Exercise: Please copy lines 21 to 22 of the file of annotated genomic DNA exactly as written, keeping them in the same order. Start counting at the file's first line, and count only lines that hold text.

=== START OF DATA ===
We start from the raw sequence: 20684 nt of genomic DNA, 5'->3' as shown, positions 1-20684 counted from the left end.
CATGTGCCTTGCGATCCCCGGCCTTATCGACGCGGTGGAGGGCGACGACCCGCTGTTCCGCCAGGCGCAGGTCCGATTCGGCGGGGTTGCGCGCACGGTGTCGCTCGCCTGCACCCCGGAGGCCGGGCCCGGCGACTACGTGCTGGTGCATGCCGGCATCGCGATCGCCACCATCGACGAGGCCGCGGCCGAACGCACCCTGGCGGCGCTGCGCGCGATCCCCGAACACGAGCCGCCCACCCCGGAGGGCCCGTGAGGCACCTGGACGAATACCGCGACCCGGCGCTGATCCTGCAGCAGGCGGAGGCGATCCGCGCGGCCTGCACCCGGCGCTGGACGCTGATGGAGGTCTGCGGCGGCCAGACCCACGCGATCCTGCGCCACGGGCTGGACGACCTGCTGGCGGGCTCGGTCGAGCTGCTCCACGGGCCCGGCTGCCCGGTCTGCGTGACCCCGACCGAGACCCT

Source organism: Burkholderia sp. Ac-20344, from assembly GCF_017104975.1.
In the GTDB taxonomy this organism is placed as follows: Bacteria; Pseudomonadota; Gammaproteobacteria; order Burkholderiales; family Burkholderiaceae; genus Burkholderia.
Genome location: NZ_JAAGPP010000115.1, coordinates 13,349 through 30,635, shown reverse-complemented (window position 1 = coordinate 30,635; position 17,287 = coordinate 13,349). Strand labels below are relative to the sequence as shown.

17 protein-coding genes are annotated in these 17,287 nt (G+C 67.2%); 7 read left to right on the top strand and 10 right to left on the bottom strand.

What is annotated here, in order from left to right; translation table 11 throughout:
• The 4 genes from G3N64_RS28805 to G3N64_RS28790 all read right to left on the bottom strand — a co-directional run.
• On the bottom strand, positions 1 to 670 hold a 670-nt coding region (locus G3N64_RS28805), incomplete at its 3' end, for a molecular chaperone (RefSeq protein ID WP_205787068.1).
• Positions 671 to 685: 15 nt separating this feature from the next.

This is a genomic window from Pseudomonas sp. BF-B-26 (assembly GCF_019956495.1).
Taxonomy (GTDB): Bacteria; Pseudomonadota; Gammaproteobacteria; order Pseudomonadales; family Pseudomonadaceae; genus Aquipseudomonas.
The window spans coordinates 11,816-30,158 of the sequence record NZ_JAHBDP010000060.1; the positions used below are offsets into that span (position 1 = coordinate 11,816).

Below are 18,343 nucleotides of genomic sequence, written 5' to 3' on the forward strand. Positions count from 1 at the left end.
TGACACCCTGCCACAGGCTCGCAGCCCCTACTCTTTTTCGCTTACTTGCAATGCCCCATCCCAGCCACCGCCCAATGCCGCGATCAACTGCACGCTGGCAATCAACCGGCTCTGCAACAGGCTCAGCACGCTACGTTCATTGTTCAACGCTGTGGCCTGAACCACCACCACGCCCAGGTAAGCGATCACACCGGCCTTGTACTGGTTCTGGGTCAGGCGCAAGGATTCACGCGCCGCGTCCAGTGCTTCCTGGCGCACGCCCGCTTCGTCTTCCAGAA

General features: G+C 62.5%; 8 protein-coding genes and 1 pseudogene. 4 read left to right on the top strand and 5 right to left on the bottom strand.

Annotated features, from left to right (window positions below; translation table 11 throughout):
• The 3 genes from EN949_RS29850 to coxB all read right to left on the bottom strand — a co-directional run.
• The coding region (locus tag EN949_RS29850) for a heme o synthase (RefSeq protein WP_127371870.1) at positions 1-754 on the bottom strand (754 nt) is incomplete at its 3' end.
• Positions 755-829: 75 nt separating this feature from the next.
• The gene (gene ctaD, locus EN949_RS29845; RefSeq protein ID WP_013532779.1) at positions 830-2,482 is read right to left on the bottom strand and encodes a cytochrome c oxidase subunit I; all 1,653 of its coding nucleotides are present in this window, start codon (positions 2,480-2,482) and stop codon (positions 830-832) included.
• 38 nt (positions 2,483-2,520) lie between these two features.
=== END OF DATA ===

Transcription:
• The gene (gene ctaD, locus EN949_RS29845; RefSeq protein ID WP_013532779.1) at positions 830-2,482 is read right to left on the bottom strand and encodes a cytochrome c oxidase subunit I; all 1,653 of its coding nucleotides are present in this window, start codon (positions 2,480-2,482) and stop codon (positions 830-832) included.
• 38 nt (positions 2,483-2,520) lie between these two features.